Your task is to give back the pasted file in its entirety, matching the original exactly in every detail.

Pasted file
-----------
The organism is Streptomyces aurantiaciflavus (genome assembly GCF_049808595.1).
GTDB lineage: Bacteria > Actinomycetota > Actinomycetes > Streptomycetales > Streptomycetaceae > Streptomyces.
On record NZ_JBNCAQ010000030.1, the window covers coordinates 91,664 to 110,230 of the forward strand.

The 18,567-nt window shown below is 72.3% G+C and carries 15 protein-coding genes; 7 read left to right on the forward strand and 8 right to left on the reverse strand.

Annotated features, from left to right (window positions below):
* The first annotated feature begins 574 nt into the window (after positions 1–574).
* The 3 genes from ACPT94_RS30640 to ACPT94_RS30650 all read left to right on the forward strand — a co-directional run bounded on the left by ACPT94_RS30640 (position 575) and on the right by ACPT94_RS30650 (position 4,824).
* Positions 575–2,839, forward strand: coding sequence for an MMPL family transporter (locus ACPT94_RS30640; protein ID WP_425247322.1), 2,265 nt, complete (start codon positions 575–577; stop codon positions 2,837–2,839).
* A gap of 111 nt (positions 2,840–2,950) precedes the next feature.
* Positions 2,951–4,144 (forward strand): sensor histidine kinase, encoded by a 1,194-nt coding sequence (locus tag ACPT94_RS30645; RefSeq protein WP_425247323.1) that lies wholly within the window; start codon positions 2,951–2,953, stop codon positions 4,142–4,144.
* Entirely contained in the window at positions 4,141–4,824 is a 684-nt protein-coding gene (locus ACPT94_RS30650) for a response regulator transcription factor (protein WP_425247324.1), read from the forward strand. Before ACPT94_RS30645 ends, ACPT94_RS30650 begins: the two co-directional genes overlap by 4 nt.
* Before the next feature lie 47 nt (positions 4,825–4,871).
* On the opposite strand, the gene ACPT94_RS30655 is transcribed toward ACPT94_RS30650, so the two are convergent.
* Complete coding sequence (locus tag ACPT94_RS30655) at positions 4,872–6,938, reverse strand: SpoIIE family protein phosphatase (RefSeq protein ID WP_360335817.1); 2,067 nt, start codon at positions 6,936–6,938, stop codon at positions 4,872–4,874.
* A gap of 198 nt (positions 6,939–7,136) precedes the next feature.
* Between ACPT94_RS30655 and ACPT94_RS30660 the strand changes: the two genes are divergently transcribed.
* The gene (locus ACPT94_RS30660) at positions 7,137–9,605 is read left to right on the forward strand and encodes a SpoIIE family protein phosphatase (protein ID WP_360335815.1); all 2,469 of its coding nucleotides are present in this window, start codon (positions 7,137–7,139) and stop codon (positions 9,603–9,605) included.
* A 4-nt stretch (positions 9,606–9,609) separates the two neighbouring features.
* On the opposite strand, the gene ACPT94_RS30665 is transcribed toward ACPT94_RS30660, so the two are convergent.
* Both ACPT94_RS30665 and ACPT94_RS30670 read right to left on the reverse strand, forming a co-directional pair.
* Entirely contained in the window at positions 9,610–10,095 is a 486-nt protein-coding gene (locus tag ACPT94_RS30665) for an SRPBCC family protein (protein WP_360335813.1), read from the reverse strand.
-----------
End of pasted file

The organism is Streptomyces aurantiaciflavus (genome assembly GCF_049808595.1).
GTDB lineage: Bacteria > Actinomycetota > Actinomycetes > Streptomycetales > Streptomycetaceae > Streptomyces.
On record NZ_JBNCAQ010000030.1, the window covers coordinates 91,664 to 110,230 of the forward strand.

The 18,567-nt window shown below is 72.3% G+C and carries 15 protein-coding genes; 7 read left to right on the forward strand and 8 right to left on the reverse strand.

Annotated features, from left to right (window positions below):
* The first annotated feature begins 574 nt into the window (after positions 1–574).
* The 3 genes from ACPT94_RS30640 to ACPT94_RS30650 all read left to right on the forward strand — a co-directional run bounded on the left by ACPT94_RS30640 (position 575) and on the right by ACPT94_RS30650 (position 4,824).
* Positions 575–2,839, forward strand: coding sequence for an MMPL family transporter (locus ACPT94_RS30640; protein ID WP_425247322.1), 2,265 nt, complete (start codon positions 575–577; stop codon positions 2,837–2,839).
* A gap of 111 nt (positions 2,840–2,950) precedes the next feature.
* Positions 2,951–4,144 (forward strand): sensor histidine kinase, encoded by a 1,194-nt coding sequence (locus tag ACPT94_RS30645; RefSeq protein WP_425247323.1) that lies wholly within the window; start codon positions 2,951–2,953, stop codon positions 4,142–4,144.
* Entirely contained in the window at positions 4,141–4,824 is a 684-nt protein-coding gene (locus ACPT94_RS30650) for a response regulator transcription factor (protein WP_425247324.1), read from the forward strand. Before ACPT94_RS30645 ends, ACPT94_RS30650 begins: the two co-directional genes overlap by 4 nt.
* Before the next feature lie 47 nt (positions 4,825–4,871).
* On the opposite strand, the gene ACPT94_RS30655 is transcribed toward ACPT94_RS30650, so the two are convergent.
* Complete coding sequence (locus tag ACPT94_RS30655) at positions 4,872–6,938, reverse strand: SpoIIE family protein phosphatase (RefSeq protein ID WP_360335817.1); 2,067 nt, start codon at positions 6,936–6,938, stop codon at positions 4,872–4,874.
* A gap of 198 nt (positions 6,939–7,136) precedes the next feature.
* Between ACPT94_RS30655 and ACPT94_RS30660 the strand changes: the two genes are divergently transcribed.
* The gene (locus ACPT94_RS30660) at positions 7,137–9,605 is read left to right on the forward strand and encodes a SpoIIE family protein phosphatase (protein ID WP_360335815.1); all 2,469 of its coding nucleotides are present in this window, start codon (positions 7,137–7,139) and stop codon (positions 9,603–9,605) included.
* A 4-nt stretch (positions 9,606–9,609) separates the two neighbouring features.
* On the opposite strand, the gene ACPT94_RS30665 is transcribed toward ACPT94_RS30660, so the two are convergent.
* Both ACPT94_RS30665 and ACPT94_RS30670 read right to left on the reverse strand, forming a co-directional pair.
* Entirely contained in the window at positions 9,610–10,095 is a 486-nt protein-coding gene (locus tag ACPT94_RS30665) for an SRPBCC family protein (protein WP_360335813.1), read from the reverse strand.